Spira et al. [17] noted the development of an unexplainable increase in tearing among patients with Sjogren's syndrome who received injections of BTA for treatment of blepharospasm. On the other hand, Price et al. [18] and Horwath-Winter et al. [19] did not find any improvement of in the dry eye disease symptoms nor Schirmer test results among their patients who suffered from both dry eye disease and blepharospasm after they received BTA injections for treatment of blepharospasm, but there was an improvement in BUT and Rose Bengal scores. Among our patients, all those who received BTA injections showed an increase in their Schirmer's score even in those with normal pre-treatment levels. They also had an improvement in both BUT scores and corneal fluorescein staining. This may indicate that BTA injections have a stimulatory effect to tear production by the lacrimal gland in patients with Sjogren's disease when the toxin is injected away from the gland as it is known that the toxin can diffuse to the lacrimal gland when injected at the temporal parts of the eyelids causing decrease in tear secretion. [20] This theory has to be investigated on a larger scale studies with clearer identification of Sjogren's and non-Sjogren's disease patients.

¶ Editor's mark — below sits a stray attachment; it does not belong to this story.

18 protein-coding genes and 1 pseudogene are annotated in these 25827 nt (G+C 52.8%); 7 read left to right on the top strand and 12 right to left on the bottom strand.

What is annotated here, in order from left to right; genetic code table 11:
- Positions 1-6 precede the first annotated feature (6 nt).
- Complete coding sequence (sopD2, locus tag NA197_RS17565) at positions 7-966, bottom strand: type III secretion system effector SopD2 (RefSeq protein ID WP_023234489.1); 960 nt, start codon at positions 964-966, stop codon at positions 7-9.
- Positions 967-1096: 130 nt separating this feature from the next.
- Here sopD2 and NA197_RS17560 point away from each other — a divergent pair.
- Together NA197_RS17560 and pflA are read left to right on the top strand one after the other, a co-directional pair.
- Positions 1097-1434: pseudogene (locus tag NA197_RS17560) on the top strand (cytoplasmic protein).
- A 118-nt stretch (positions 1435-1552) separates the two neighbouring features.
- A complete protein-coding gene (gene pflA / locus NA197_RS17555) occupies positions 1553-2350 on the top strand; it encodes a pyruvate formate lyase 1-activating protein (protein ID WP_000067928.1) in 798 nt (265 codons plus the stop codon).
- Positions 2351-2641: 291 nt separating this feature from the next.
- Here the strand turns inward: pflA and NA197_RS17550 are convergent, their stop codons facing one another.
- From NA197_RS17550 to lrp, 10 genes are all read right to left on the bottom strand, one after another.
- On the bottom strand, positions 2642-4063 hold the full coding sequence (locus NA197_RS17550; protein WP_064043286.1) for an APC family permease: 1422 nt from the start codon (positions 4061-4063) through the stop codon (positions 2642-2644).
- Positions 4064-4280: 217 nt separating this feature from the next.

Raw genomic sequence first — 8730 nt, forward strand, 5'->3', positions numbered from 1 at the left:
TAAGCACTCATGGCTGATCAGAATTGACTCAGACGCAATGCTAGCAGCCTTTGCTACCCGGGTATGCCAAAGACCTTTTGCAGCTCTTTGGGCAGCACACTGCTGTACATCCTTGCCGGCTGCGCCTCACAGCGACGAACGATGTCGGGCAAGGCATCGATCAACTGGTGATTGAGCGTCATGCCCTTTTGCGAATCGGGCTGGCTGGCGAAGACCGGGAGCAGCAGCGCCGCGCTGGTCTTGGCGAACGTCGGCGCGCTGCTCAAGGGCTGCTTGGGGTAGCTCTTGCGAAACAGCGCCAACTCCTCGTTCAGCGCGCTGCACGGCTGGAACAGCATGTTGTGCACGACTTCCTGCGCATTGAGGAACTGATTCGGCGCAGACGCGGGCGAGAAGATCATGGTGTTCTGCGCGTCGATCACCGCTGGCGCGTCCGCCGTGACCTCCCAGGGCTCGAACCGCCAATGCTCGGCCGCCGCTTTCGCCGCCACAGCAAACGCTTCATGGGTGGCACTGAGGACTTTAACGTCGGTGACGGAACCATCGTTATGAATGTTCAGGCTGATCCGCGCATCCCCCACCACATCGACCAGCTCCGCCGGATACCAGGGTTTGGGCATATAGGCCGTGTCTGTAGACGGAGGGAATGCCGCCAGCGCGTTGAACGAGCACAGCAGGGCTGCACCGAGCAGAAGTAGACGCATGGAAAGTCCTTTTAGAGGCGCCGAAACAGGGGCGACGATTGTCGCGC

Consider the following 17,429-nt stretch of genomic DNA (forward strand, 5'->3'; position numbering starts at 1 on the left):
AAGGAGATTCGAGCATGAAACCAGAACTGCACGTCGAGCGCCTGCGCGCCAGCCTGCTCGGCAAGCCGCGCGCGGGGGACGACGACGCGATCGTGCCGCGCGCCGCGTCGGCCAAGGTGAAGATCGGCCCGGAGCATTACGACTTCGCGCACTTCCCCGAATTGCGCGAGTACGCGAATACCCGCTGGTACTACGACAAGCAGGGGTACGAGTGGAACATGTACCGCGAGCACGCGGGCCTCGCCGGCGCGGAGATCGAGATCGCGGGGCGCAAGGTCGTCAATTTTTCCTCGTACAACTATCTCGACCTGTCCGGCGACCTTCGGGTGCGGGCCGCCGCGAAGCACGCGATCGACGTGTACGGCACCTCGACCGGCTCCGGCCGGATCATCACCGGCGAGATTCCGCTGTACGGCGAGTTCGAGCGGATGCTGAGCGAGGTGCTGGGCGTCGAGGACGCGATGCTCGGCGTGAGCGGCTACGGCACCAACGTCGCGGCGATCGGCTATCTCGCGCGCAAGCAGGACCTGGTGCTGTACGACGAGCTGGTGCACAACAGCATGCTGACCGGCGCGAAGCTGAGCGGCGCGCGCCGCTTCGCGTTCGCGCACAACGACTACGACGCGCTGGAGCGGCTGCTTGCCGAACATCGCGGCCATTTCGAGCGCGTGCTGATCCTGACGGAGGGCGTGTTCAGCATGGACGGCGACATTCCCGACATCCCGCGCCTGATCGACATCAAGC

Although it has been demonstrated by other reports that punctal plugs can improve the quality of vision and BUT in patients with dry eye disease, [21] their potential for a variety of complications can be a significant source of patient dissatisfaction. Tai et al. [22] studied the efficacy of 312 silicone punctal plugs and they noted 50.7% extrusion rate, 6.9% conjunctival erosions with increased tearing. Patients in our study developed the same variety of complications after punctal plug insertion and the most common complication was plug extrusion, which occurred in 33.3%, and 16.7% of our patients requested removal of the plug because of intolerable conjunctival erosion and tearing.

The limitation of this study is the small sample size and the inability to distinguish Sjogren's syndrome patients. Clinical trial with a larger sample size is needed to compare this treatment with different concentrations of BTA in Sjogren's and non-Sjogren's syndrome patients.


   Conclusion Top